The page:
On taking, getting, and the subtlties of force

“Winning ugly” may be preferable to “losing pretty” in today’s world, but if it throws out the window any possibility of seeing what “winning pretty” might look like, is it really winning at all, in any more than the most hollow sense of the word?

We moderns are raised with deeply-imbued notions of our own entitlement to minimize our own suffering at the expense of others, and we’re very good at rationalizing away any related guilt that might arise as a result.

After all, the conventional rationality of scarcity is unquestioned, and barely questionable: in our world there is, empirically, not enough of anything to go around (resources like food & shelter, yes, but also: love, connection, community, time for unrestrained service to others in need). Upon this life-ruling premise are built most all of our entirely-rational, yet deeply self-destructive impulses.

We protect ourselves in all kinds of ways that make complete sense in such a framework. I’d argue that if someone’s perspective seems inexplicable to me, I’m probably forcing my own framework on them — because each of our own assumptive frameworks by definition make sense to us personally.

Eventually, we may come to realize that we must become our own person in deciding what influences she will accept from others. Similarly, we must allow others to decide what will influence them.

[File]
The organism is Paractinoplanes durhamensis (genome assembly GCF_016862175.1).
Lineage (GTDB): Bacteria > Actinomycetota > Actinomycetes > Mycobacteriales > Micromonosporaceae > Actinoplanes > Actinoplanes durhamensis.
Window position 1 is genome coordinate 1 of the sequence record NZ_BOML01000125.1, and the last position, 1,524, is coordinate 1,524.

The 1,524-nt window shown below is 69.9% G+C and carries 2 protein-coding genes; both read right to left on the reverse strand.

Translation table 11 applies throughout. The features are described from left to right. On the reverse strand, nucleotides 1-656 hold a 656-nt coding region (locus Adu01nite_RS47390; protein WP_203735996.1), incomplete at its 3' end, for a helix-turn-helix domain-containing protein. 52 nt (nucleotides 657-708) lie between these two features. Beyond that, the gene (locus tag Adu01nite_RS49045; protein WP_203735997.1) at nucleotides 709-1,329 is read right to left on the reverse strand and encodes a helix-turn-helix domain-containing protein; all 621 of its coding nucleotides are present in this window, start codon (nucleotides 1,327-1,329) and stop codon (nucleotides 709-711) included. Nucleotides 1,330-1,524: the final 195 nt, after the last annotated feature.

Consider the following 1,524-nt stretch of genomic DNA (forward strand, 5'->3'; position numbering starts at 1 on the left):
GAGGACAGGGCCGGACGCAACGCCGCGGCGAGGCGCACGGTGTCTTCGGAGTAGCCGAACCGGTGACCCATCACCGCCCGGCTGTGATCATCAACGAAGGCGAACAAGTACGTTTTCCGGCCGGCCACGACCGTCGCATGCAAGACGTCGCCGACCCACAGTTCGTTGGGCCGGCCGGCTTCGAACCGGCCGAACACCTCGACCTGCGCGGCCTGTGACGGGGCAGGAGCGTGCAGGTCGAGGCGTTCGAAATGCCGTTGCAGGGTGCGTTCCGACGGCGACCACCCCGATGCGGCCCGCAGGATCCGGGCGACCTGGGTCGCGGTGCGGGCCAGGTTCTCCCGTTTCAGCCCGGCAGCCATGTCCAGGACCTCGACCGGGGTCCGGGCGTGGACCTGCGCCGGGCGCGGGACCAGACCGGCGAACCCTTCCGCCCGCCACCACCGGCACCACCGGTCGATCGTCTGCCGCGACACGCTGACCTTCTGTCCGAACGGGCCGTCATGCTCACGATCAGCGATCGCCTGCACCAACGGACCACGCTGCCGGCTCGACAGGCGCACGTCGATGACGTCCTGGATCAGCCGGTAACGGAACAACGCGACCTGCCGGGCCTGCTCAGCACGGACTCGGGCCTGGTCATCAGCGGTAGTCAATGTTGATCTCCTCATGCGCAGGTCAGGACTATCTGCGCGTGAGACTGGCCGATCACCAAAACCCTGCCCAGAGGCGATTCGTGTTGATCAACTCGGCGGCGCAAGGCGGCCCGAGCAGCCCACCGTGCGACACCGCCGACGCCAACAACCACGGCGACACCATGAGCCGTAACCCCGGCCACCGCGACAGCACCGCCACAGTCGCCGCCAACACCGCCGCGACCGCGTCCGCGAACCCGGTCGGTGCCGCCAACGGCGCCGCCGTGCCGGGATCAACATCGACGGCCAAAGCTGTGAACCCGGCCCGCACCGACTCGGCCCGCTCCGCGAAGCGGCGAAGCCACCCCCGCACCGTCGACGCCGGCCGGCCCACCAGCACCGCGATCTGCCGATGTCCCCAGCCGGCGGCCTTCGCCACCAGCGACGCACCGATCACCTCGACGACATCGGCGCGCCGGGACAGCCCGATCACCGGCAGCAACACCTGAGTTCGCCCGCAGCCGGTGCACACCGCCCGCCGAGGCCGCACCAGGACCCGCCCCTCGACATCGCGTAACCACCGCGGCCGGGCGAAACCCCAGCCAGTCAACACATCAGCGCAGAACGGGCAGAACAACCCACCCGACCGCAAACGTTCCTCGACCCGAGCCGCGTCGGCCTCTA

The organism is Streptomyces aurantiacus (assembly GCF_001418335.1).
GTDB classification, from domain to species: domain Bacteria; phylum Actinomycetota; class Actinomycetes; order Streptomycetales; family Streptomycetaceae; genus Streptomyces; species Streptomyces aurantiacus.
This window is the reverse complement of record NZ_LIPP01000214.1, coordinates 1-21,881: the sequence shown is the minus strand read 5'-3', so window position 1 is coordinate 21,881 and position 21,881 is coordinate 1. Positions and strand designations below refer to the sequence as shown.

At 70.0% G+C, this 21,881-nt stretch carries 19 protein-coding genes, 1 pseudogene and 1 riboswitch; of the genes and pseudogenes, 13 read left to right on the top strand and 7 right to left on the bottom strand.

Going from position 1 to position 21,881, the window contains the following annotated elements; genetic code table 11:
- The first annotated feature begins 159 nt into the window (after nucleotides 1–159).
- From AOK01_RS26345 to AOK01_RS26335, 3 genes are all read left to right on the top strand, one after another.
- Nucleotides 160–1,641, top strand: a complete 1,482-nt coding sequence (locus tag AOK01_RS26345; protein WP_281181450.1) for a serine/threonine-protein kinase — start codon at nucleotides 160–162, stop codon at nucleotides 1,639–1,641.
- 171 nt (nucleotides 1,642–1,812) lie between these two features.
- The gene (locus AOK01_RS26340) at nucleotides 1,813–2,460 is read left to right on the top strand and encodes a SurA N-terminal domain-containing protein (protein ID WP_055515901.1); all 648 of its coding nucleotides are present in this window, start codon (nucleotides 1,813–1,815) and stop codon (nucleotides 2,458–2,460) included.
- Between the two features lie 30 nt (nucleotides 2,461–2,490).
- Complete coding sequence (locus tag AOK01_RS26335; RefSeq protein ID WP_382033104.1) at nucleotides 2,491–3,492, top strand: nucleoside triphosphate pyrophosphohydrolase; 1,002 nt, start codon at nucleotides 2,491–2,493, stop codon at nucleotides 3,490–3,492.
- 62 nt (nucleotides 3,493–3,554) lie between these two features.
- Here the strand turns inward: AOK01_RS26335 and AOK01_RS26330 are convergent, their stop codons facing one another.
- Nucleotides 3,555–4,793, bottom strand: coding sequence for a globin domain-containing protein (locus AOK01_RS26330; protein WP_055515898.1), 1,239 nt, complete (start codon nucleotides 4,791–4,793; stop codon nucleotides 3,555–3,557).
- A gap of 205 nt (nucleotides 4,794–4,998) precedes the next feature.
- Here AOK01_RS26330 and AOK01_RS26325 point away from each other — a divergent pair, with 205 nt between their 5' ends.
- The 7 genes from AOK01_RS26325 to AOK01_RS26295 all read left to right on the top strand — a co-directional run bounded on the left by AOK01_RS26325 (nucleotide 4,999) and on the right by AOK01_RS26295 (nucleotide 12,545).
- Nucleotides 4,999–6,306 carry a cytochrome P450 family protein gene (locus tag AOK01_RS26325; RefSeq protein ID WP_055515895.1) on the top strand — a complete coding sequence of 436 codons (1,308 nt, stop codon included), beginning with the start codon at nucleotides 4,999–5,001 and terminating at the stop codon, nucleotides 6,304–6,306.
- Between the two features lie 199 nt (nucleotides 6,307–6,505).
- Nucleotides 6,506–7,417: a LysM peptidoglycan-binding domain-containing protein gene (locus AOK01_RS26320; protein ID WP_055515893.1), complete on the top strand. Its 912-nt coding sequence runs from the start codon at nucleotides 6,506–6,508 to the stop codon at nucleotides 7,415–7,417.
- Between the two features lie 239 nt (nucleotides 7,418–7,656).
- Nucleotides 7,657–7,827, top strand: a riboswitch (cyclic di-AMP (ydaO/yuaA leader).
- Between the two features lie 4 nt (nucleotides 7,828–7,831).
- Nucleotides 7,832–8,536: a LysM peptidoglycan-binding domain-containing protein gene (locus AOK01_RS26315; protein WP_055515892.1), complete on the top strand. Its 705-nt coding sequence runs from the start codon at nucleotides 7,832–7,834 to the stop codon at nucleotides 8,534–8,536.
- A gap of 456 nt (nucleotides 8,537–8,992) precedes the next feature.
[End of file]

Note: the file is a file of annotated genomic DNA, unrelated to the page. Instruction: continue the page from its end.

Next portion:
For now, we are inevitably stuck in the logic of subtle manipulation and domination carried out in the name of our own suspected superior rationality. Each of us is the most rational being each of us know, because we have full context for ourselves, our values, our thoughts, our experiences. By comparison, everyone else looks (often inexplicably) misguided.

But the results of our subtle manipulations — persuading, cajoling, bending total honesty to a purpose, and especially the “getting” itself — we are too often disappointed to find that our understanding of the situation was in fact partial, and that we would have been better off — indeed, everyone would have been better off — if we had approached the same questions from a perspective of “what can I give” rather than “what can I get” (or its corollary: “what do they want from me”).

Of course, these questions make no sense today. While we applaud the givers, we find no rationality in their actions. Until more humans understand the paradox in which we’ve placed ourselves, that will never change.

It’s an impossible task from where we stand today, from where I stand at this moment. But nothing is worth anything, if it isn’t worth a try.

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